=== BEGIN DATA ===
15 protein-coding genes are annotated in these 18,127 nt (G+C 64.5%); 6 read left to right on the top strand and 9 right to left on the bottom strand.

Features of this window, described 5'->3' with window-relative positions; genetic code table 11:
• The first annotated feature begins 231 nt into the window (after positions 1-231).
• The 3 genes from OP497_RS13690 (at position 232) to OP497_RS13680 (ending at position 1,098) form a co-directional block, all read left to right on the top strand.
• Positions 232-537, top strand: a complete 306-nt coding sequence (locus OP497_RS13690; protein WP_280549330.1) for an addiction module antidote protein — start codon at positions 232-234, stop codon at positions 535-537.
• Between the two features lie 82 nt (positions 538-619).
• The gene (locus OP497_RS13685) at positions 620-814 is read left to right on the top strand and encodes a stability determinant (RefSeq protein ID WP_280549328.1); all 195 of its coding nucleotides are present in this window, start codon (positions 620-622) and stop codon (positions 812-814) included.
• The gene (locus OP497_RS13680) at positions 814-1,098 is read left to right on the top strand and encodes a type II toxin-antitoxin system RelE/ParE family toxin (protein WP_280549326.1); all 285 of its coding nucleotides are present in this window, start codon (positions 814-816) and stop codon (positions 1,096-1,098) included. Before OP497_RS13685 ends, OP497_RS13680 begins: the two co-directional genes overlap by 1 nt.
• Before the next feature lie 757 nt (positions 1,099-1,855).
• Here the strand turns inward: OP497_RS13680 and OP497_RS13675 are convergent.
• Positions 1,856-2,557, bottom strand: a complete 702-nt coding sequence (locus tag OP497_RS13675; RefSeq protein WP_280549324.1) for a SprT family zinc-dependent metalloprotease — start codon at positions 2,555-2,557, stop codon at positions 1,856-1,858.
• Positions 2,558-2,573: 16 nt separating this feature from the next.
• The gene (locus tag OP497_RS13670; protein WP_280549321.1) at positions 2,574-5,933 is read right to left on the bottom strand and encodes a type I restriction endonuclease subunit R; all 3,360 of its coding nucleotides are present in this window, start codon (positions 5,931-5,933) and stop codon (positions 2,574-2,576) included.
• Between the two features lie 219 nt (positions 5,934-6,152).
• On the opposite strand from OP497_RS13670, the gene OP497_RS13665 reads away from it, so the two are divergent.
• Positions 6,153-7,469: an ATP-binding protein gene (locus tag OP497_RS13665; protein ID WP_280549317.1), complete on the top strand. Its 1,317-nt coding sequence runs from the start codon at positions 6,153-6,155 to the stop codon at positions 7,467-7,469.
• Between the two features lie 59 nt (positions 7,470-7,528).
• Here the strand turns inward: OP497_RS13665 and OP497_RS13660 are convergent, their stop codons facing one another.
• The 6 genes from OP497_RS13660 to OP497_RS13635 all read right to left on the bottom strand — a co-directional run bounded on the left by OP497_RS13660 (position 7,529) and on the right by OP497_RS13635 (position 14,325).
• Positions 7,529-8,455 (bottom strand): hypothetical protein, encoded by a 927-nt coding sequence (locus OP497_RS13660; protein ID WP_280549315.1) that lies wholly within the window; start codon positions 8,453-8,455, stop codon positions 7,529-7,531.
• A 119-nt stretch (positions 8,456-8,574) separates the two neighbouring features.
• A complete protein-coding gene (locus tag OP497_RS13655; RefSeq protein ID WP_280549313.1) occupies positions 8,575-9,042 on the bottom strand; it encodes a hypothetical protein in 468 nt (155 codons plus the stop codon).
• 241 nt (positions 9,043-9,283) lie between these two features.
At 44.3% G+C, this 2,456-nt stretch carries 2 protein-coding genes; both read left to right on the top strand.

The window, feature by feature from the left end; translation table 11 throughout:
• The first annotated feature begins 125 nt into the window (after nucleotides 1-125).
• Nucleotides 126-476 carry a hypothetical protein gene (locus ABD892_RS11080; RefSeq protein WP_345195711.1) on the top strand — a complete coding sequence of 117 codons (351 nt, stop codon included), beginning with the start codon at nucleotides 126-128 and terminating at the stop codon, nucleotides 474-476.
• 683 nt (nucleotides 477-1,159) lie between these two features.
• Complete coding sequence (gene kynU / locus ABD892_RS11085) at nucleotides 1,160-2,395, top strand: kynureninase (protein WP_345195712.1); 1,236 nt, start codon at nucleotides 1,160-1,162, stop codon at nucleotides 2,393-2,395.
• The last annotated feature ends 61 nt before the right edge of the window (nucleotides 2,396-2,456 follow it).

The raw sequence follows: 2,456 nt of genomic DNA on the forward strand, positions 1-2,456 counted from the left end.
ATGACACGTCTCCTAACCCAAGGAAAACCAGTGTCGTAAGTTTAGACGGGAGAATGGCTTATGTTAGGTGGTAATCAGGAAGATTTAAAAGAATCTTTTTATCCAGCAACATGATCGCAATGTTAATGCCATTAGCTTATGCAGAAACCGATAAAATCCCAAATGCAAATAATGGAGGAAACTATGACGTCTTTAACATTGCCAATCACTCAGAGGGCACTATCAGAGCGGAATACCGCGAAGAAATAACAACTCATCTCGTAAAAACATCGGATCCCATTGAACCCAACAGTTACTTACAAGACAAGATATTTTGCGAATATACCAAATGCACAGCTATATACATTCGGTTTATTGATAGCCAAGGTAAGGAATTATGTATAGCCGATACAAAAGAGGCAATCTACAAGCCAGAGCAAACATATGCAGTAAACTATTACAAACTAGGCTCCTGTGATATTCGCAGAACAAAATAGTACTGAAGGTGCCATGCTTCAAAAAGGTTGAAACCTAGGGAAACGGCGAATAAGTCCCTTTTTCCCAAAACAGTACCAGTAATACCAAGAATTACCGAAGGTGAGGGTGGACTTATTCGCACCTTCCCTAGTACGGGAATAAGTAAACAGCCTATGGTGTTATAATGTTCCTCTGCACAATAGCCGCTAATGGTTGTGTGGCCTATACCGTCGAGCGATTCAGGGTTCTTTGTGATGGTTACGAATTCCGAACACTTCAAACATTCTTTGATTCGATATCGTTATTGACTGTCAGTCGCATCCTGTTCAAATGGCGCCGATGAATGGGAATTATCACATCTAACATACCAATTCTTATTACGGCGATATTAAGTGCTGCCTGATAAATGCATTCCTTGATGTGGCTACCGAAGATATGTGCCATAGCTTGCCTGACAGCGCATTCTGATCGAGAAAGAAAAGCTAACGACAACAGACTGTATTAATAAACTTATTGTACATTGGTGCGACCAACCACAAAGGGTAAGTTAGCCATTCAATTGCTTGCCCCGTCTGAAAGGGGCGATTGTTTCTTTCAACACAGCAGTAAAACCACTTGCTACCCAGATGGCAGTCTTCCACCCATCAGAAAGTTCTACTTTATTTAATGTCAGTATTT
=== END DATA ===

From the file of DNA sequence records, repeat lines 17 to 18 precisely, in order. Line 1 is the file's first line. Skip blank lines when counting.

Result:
• Between the two features lie 59 nt (positions 7,470-7,528).
• Here the strand turns inward: OP497_RS13665 and OP497_RS13660 are convergent, their stop codons facing one another.